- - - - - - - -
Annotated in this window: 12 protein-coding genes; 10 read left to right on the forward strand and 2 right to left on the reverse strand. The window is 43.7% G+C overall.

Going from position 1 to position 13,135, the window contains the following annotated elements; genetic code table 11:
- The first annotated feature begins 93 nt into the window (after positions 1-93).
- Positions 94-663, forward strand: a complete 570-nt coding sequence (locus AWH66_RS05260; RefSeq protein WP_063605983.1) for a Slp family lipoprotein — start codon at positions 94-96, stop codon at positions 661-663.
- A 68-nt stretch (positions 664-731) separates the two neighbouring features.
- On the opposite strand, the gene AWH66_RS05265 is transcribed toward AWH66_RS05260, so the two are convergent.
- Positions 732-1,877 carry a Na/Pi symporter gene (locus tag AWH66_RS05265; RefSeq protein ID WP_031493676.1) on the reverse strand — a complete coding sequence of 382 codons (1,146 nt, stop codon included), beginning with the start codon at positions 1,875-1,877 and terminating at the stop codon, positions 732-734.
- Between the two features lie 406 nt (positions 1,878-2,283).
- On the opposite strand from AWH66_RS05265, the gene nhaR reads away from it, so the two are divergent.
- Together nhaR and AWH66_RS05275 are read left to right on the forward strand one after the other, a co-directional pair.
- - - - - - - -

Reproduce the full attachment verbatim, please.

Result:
Annotated in this window: 12 protein-coding genes; 10 read left to right on the forward strand and 2 right to left on the reverse strand. The window is 43.7% G+C overall.

Going from position 1 to position 13,135, the window contains the following annotated elements; genetic code table 11:
- The first annotated feature begins 93 nt into the window (after positions 1-93).
- Positions 94-663, forward strand: a complete 570-nt coding sequence (locus AWH66_RS05260; RefSeq protein WP_063605983.1) for a Slp family lipoprotein — start codon at positions 94-96, stop codon at positions 661-663.
- A 68-nt stretch (positions 664-731) separates the two neighbouring features.
- On the opposite strand, the gene AWH66_RS05265 is transcribed toward AWH66_RS05260, so the two are convergent.
- Positions 732-1,877 carry a Na/Pi symporter gene (locus tag AWH66_RS05265; RefSeq protein ID WP_031493676.1) on the reverse strand — a complete coding sequence of 382 codons (1,146 nt, stop codon included), beginning with the start codon at positions 1,875-1,877 and terminating at the stop codon, positions 732-734.
- Between the two features lie 406 nt (positions 1,878-2,283).
- On the opposite strand from AWH66_RS05265, the gene nhaR reads away from it, so the two are divergent.
- Together nhaR and AWH66_RS05275 are read left to right on the forward strand one after the other, a co-directional pair.